MA Program Overview
We seek to produce University of Chicago-trained social scientists, well versed in the most recent literatures of their discipline, and ready to make important contributions by deploying computational research designs.
All MA students will complete the equivalent of 18 graduate seminars and write a MA thesis, modeled on a professional journal article.
Students take three - and no more than three - classes in each of the Fall, Winter, and Spring quarters, in each of their two years.
The academic year begins in September and runs through the middle of June.
In their first year, all MA students will complete:
- A Computation math camp from September 4 to September 21.
- A three-course core in Perspectives (Perspectives on Computational Analysis, Perspectives on Computational Modeling, and Perspectives on Computational Research).
- A three-course core in Computer Science with Applications. Students may take more advanced courses through a placement exam. Psychology concentrators can take a different sequence in computational neuroscience.
- Three courses that will vary, depending on the student’s prior training and intended disciplinary path. Priority will go to any needed courses in statistics, linear algebra, or advanced math in particular disciplines (e.g., real analysis in economics). If those requirements are met, the student will take up to three social science electives, in their area of research.
In their second year, all MA students will complete:
- A three course “research commitment,” working directly with a member of our Computation faculty, producing a MA thesis modeled on a professional journal article.
- Three advanced courses in computational methods, tailored to their disciplinary interest. They may be drawn from any graduate department or professional school of the University.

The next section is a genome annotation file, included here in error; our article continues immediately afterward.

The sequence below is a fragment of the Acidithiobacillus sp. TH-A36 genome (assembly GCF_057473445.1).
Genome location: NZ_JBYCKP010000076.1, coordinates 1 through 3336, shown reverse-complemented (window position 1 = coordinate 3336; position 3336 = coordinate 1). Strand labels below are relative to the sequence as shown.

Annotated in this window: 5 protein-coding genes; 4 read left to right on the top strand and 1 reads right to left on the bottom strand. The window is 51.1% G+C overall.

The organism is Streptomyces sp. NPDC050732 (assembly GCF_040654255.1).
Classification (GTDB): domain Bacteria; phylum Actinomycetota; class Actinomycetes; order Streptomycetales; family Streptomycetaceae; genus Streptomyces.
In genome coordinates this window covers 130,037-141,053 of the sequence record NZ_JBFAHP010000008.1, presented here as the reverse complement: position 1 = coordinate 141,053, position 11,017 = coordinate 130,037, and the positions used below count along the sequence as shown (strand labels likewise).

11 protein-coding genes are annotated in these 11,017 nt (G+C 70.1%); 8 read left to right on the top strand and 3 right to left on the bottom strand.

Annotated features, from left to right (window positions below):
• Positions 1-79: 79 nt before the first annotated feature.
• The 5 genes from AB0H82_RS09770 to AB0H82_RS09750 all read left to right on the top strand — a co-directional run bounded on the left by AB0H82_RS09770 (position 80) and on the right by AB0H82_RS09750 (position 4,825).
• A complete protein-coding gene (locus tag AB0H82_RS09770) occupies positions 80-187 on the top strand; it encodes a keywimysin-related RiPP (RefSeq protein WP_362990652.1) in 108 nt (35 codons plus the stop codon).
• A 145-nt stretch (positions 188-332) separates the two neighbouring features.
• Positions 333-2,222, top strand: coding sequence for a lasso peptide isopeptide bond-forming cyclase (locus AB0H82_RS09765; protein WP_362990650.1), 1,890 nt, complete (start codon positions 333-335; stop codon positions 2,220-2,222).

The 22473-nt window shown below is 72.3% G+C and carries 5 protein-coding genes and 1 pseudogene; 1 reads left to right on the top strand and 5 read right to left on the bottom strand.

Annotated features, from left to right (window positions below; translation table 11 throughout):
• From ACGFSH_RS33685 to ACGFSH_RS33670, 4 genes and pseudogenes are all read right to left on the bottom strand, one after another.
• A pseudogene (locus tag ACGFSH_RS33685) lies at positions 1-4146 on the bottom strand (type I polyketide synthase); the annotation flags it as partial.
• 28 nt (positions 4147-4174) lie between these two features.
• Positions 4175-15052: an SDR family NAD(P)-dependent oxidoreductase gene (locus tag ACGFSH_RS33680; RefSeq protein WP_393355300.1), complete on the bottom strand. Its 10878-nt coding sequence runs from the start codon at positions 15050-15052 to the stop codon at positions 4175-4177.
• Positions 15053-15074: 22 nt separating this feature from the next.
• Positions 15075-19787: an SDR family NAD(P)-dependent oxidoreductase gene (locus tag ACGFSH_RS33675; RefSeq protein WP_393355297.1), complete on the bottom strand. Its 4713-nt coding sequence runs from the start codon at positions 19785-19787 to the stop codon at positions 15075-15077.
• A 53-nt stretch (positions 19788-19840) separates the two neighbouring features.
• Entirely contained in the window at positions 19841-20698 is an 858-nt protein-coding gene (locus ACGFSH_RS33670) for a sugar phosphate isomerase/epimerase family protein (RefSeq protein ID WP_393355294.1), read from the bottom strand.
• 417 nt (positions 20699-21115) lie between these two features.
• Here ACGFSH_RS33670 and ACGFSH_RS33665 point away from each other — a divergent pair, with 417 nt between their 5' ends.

- Three social science electives, in their area of research.
- If students desire, they can petition to replace any portion of the three quarter research commitment with social science electives or other courses in computational methods.
For anyone who is not a native writer of English, the University offers a new writing-focused summer program that is remarkably comprehensive and very reasonable in cost. It runs from August 10 to August 30.
All Computation students are required to take the Computation Math Camp from September 4 through September 21.
We also offer summer placement in lab, for incoming computational psychologists or those doing lab-oriented research.
Computer Science Placement Exam
Students taking our Computer Science with Applications (CAPP 30121) sequence in the Fall are automatically registered. No placement exam is necessary. They go on to take CAPP 30122 in the Winter, and CAPP 30123 in the Spring.
Students who hope to take more advanced Computer Science classes without taking CAPP 30121 and CAPP 30122 must take a programing placement exam. See this link for prior exams, how to prepare, and how the tests are evaluated.
Statistics Placement Exam
Students who hope to place out of our required course, STAT 23400, must take a placement exam before the Fall quarter begins. The core text is Bertsekas and Tsitsiklis, Introduction to Probability, 2nd edition (available through Amazon).
All MA students in the program are expected to attend our weekly Computation Workshop, where advanced scholars and invited guests present drafts of their research for critique and discussion.
All MA students may participate in an optional summer practicum between their first and second year, with internships drawn from academic and professional organizations. Our Director of Career Services will help you find and secure those positions. International students will not require any additional visa permissions, and they do not draw on their three years of work eligibility after they graduate.